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Epitaxial superconductor-semiconductor two-dimensional systems: platforms for quantum circuits
October 14, 20164:00 pm – 5:00 pm (CDT)

Epitaxial superconductor-semiconductor two-dimensional systems: platforms for quantum circuits


Javad Shabani (City College, City University of New York)


Ar. Abanov



Mitchell Institute for Fundamental Physics & Astronomy

College Station, Texas 77843

Event Details

A key challenge in fabrication of hybrid semiconductor-superconductor devices is forming highly transparent contacts between the active electrons in the semiconductor and the superconducting metal. It has been shown that a near perfect interface and a highly transparent contact can be achieved using epitaxial growth of aluminum on InAs nanowires [1]. Recently, this method was extended to two-dimensional systems and epitaxial aluminum on top of our near-surface InAs 2DESs were grown [2]. Quantum devices fabricated by selective etching of Al exhibited unprecedented quality for hybrid superconductor-semiconductor weak links. This has sparked a great deal of interest in low power classical and quantum computation as gate-controlled properties of the semiconductor allows scaling of such devices. In this work, we present recent progress in optimization of the growth of Al on InAs near surface quantum wells. We show the growth of InGaAs layers on top of InAs facilitates lower strain energy at the interface with Al and results in a flat and smooth growth allowing ultra thin superconducting Al films. We further extend this work to growth of higher Tc superconductors (such as Nb) on these thin film Al and compare the results to direct growth of these superconductors.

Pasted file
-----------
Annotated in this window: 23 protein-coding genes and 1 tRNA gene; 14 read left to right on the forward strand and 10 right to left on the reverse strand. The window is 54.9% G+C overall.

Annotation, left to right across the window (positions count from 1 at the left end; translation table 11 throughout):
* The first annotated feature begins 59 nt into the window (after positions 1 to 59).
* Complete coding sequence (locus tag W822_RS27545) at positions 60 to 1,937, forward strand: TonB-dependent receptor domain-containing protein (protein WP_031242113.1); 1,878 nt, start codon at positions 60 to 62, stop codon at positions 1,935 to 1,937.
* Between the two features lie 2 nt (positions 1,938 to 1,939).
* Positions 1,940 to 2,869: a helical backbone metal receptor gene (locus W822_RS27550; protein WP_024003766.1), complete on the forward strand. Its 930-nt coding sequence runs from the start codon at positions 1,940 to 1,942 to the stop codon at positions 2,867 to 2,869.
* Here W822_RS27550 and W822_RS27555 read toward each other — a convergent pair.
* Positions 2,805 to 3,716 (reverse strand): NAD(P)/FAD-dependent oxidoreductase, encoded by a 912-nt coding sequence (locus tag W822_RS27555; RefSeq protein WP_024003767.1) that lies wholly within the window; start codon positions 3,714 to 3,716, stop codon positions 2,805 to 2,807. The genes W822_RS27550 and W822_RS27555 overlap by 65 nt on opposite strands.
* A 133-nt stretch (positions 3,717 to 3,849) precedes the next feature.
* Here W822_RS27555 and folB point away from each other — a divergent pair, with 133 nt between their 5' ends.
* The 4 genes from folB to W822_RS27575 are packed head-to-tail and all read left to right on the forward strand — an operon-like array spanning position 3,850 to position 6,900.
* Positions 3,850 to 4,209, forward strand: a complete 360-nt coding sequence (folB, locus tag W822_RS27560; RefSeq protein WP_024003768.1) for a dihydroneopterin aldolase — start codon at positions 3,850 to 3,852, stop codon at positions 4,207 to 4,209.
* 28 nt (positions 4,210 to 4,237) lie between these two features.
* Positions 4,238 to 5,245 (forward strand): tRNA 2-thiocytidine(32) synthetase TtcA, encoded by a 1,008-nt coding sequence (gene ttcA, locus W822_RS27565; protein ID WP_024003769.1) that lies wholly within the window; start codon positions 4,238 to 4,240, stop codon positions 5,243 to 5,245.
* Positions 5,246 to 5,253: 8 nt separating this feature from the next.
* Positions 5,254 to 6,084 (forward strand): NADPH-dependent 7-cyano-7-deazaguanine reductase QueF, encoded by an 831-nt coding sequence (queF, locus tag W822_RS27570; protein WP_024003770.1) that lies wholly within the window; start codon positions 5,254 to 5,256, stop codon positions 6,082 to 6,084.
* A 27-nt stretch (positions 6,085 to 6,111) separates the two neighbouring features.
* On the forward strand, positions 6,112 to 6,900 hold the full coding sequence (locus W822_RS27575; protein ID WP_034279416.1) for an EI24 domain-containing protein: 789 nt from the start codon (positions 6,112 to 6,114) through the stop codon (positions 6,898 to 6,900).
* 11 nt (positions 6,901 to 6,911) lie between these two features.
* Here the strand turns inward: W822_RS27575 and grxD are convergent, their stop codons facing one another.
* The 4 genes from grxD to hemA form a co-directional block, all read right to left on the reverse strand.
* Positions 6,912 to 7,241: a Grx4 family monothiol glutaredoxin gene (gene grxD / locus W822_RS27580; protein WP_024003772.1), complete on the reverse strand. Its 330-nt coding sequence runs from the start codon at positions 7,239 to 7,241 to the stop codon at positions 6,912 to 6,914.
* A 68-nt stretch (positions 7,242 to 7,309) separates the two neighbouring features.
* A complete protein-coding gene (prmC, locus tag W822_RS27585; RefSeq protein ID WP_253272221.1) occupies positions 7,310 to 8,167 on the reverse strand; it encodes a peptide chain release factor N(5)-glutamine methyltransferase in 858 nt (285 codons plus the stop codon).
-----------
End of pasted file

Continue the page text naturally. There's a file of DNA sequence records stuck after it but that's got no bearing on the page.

InAs is a particularly interesting material as it has strong spin orbit coupling that can lead to engineering novel states such as topological superconductivity. However, this method can be extended to topological insulators (in-situ growth of superconductor) and silicon for superconducting qubits. We discuss the challenges and our preliminary results in these areas. These exciting developments might lead to a number of useful applications ranging from novel low-power classical to quantum computing.

[1] P. Krogstrup et al. Nature Materials (2015)
[2] J. Shabani et al. Phys Rev B (2016)"

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